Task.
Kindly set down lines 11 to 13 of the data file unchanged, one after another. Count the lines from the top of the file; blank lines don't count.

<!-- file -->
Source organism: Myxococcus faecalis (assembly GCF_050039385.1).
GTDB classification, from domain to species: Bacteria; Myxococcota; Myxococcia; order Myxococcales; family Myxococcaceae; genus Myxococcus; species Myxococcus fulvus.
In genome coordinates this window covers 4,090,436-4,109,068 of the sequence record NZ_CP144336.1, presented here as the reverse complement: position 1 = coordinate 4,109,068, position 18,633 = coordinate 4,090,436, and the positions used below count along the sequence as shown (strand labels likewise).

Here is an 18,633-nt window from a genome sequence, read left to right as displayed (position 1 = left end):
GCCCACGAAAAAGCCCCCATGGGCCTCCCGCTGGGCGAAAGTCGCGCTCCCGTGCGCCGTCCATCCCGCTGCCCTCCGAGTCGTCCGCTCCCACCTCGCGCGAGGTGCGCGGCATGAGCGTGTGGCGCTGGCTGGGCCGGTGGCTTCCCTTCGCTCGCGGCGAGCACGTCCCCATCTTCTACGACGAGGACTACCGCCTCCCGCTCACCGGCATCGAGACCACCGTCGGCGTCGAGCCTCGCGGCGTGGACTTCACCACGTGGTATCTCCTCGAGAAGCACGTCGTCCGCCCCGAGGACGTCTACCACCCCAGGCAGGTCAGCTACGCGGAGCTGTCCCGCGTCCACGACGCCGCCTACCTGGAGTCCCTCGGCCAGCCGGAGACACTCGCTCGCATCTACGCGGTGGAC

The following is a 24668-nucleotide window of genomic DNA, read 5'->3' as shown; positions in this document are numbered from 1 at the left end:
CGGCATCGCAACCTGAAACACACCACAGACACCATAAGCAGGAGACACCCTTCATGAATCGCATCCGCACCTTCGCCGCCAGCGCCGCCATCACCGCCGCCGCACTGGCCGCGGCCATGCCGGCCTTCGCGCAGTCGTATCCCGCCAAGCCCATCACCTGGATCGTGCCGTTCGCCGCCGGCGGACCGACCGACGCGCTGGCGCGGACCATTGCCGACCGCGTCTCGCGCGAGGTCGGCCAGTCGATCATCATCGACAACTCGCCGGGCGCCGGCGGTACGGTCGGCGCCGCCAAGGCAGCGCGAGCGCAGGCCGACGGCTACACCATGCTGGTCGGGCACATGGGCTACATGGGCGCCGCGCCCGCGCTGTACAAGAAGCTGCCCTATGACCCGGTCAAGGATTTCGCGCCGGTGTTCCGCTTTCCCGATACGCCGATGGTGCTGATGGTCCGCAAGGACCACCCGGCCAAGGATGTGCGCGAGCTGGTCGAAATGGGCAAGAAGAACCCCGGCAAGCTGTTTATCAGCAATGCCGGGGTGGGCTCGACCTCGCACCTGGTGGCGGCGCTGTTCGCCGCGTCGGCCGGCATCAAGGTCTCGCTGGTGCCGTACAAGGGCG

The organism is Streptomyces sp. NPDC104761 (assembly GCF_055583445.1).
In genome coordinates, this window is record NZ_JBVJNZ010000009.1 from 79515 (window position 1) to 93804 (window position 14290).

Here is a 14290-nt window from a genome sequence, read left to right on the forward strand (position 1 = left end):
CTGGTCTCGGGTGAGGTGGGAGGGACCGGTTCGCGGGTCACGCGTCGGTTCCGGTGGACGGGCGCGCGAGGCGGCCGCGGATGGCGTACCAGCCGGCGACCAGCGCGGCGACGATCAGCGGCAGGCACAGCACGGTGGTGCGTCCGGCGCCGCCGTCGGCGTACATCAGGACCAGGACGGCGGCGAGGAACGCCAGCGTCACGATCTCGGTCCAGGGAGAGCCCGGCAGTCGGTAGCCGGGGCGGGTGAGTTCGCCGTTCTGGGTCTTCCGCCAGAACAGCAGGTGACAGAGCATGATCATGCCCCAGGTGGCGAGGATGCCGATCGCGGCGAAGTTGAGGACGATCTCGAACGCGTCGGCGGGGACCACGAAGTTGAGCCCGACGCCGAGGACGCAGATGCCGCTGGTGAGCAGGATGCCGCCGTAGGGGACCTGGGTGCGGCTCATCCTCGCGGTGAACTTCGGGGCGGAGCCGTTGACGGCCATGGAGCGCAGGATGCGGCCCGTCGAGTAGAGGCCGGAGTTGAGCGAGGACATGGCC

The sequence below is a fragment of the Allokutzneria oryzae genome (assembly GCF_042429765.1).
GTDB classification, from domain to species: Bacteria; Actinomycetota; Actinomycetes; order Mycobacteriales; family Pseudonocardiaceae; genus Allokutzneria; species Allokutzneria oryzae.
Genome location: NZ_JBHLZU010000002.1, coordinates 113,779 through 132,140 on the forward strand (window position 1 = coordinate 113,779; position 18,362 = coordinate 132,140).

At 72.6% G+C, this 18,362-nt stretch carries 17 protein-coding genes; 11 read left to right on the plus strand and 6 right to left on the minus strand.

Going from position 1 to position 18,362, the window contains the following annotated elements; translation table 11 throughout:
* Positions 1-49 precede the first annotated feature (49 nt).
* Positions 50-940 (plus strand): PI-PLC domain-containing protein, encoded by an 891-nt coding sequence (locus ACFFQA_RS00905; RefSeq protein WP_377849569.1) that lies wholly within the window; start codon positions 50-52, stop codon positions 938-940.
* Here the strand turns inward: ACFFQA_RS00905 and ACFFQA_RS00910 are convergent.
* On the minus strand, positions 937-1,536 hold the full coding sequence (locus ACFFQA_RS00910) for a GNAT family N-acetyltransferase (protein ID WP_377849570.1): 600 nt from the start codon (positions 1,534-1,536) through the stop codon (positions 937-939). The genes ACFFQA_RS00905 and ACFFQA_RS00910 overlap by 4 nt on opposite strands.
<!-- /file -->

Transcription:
CTGGTCTCGGGTGAGGTGGGAGGGACCGGTTCGCGGGTCACGCGTCGGTTCCGGTGGACGGGCGCGCGAGGCGGCCGCGGATGGCGTACCAGCCGGCGACCAGCGCGGCGACGATCAGCGGCAGGCACAGCACGGTGGTGCGTCCGGCGCCGCCGTCGGCGTACATCAGGACCAGGACGGCGGCGAGGAACGCCAGCGTCACGATCTCGGTCCAGGGAGAGCCCGGCAGTCGGTAGCCGGGGCGGGTGAGTTCGCCGTTCTGGGTCTTCCGCCAGAACAGCAGGTGACAGAGCATGATCATGCCCCAGGTGGCGAGGATGCCGATCGCGGCGAAGTTGAGGACGATCTCGAACGCGTCGGCGGGGACCACGAAGTTGAGCCCGACGCCGAGGACGCAGATGCCGCTGGTGAGCAGGATGCCGCCGTAGGGGACCTGGGTGCGGCTCATCCTCGCGGTGAACTTCGGGGCGGAGCCGTTGACGGCCATGGAGCGCAGGATGCGGCCCGTCGAGTAGAGGCCGGAGTTGAGCGAGGACATGGCC

The sequence below is a fragment of the Allokutzneria oryzae genome (assembly GCF_042429765.1).
GTDB classification, from domain to species: Bacteria; Actinomycetota; Actinomycetes; order Mycobacteriales; family Pseudonocardiaceae; genus Allokutzneria; species Allokutzneria oryzae.